Monday, 13 June 2016

FAQ - How do I build a LAMP cluster

Once again, someone just asked this question on a forum - this time on LinkedIn, but it crops out often in other places like serverfault.

There are so many variables that you are unlikely to get the right answer without supplying a huge amount of detail. Facebook run a fault-tolerant, scalable architecture using Linux, Apache, PHP and MySQL (and lots of other things). Do you think their infrastructure and applications could be answered in a post? Do you think their architecture is appropriate for a backoffice supplies management database?

At the other end of the spectrum, even with just 2 machines there are a lot of different ways to connect them up.

The first step in the battle is knowing what questions you should be asking - at least to yourself.

How do you replicate content across multiple webservers?

HTTP is stateless - so as long as webservers have access to the same data, you have redundancy. For TLS it helps performance to have a shared store for session keys (although there are ways to store session keys on the client).
PHP code shouldn't change very frequently but for complex applications, managed deployments are a requirement (or significant investment and skills in how to avoid having to coordinate the deployment). Sometimes rsync is enough. Sometimes you need a multi-site SAN. Sometimes you need a custom content management system written from scratch.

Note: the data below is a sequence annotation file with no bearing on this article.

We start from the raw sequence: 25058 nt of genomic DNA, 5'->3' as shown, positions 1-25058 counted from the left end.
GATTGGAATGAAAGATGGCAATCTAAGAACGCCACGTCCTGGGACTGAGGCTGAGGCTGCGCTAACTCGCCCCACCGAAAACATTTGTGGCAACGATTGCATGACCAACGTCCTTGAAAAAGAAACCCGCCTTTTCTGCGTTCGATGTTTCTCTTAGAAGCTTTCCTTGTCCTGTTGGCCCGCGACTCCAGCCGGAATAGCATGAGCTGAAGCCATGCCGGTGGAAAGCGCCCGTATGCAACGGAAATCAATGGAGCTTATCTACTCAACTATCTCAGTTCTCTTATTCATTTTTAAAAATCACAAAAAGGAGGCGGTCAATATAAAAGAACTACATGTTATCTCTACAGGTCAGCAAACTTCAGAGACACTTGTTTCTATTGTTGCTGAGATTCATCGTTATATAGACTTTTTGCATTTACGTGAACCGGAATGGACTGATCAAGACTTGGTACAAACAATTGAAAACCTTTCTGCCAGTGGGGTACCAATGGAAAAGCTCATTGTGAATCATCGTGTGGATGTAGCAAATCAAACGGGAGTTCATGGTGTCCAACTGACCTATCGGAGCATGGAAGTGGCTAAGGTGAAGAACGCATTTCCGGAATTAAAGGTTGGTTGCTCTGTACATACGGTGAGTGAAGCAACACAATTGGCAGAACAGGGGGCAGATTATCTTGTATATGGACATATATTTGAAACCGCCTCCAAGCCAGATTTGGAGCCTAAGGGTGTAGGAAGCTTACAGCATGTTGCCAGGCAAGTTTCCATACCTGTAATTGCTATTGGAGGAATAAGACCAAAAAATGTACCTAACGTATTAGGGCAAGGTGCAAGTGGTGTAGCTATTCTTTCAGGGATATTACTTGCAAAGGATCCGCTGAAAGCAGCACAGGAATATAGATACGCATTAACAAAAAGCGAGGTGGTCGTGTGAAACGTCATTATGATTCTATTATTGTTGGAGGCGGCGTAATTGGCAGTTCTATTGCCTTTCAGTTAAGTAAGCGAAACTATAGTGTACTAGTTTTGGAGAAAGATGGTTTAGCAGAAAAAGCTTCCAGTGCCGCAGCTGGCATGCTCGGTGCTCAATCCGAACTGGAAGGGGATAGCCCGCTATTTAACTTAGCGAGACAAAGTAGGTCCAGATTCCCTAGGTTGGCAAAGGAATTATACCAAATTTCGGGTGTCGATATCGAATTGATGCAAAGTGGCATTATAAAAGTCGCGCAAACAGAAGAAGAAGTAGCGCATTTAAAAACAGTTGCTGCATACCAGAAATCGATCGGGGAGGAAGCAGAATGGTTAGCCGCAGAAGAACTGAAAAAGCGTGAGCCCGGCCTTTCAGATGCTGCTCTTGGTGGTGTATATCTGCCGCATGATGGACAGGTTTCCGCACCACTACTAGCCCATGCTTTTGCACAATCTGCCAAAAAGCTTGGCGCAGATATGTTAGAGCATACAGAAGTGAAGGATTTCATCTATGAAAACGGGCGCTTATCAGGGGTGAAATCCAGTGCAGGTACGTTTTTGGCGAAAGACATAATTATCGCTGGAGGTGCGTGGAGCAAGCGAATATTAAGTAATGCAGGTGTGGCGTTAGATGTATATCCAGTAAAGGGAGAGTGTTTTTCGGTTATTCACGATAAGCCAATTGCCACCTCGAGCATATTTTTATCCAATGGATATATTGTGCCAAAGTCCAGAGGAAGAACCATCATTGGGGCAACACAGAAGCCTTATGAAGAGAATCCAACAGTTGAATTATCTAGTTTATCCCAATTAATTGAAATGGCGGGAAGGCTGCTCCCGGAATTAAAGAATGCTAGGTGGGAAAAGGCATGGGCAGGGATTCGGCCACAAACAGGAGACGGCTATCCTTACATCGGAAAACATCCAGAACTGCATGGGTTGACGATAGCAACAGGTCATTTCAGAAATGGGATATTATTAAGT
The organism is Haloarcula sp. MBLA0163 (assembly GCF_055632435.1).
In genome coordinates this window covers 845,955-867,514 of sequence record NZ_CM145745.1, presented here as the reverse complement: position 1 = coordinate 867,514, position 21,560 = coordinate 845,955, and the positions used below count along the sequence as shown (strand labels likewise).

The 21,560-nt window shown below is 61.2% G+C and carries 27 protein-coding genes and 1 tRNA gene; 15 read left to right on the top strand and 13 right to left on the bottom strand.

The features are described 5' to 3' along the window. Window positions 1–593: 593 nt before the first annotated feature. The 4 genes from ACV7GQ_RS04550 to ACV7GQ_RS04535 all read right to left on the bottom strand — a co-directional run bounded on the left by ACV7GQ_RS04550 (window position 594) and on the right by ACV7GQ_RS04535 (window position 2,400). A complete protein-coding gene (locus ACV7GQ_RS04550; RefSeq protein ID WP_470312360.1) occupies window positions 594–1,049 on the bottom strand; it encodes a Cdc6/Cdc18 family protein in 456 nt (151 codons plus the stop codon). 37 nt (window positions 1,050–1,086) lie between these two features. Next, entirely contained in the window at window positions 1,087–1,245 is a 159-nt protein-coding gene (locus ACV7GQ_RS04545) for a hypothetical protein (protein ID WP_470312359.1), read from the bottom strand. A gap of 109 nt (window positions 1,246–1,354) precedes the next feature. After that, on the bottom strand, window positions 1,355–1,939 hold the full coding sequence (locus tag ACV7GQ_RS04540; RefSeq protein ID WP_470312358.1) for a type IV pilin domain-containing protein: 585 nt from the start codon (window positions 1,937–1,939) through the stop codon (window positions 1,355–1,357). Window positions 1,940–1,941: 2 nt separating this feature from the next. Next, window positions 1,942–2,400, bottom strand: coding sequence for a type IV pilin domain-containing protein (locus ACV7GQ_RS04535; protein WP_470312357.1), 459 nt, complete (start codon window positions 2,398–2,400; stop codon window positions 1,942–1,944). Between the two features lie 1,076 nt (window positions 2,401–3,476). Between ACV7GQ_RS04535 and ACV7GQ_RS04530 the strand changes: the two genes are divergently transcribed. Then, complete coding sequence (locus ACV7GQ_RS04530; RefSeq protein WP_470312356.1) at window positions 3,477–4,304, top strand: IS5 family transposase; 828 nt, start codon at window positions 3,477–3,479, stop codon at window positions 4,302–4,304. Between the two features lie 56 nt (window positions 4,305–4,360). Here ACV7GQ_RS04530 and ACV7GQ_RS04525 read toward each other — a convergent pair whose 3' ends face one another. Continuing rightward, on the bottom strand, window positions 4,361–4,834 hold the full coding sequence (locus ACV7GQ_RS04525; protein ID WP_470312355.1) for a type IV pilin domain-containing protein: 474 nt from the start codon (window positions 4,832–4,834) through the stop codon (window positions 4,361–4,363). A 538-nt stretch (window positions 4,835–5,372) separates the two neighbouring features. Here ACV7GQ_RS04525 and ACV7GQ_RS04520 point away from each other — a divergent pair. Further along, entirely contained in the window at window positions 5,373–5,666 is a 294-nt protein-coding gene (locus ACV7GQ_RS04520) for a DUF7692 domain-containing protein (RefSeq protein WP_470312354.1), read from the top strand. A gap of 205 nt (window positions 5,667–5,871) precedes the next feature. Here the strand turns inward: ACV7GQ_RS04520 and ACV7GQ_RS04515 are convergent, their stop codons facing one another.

Do you host the system yourself? 

If so, then you have a lot of flexibility over how you configure the cluster and communication between nodes - make sure you have more than one IP address though. But do you have the skills to design and manage the cluster? Moving the service into the cloud solves a lot of problems (or rather makes them someone else's problems) but creates new ones for you.

How frequently is data updated?

...and must each node be exactly in sync? If not, how much lag can you tolerate?

Do you use PHP sessions?

These are (frequent) data updates. They need to be shared across the cluster.

How much can you spend?

Employment a good consultant is going to cost you money. But it should be money well spent. If you need to have your appendix removed, would you look for the lowest bid? While it seems that it is possible to outsource some development work like this, I'm not convinced it's the right way to plan an IT architecture.

How much downtime can you afford?

Both scheduled and un-scheduled (i.e. planned and accidental). 
In my experience, once you move past a single machine hosting your site, there is surprisingly little correlation between investment and availability. But planning for how the service will degrade when components start failing is always good practice. Knowing that there is scope for at least scheduled maintenance windows does expand the horizon of possibilities.

Do you need to split the cluster across data centres for redundancy?

While it would be nice to design an architecture which can scale from a couple of machines to multiple data-centres, the likely outcome of this would be a very expensive, and hard to manage solution running on a pair of servers. Even if we were all running the same publish-only application, the right architecture changes according to the scale of the operation.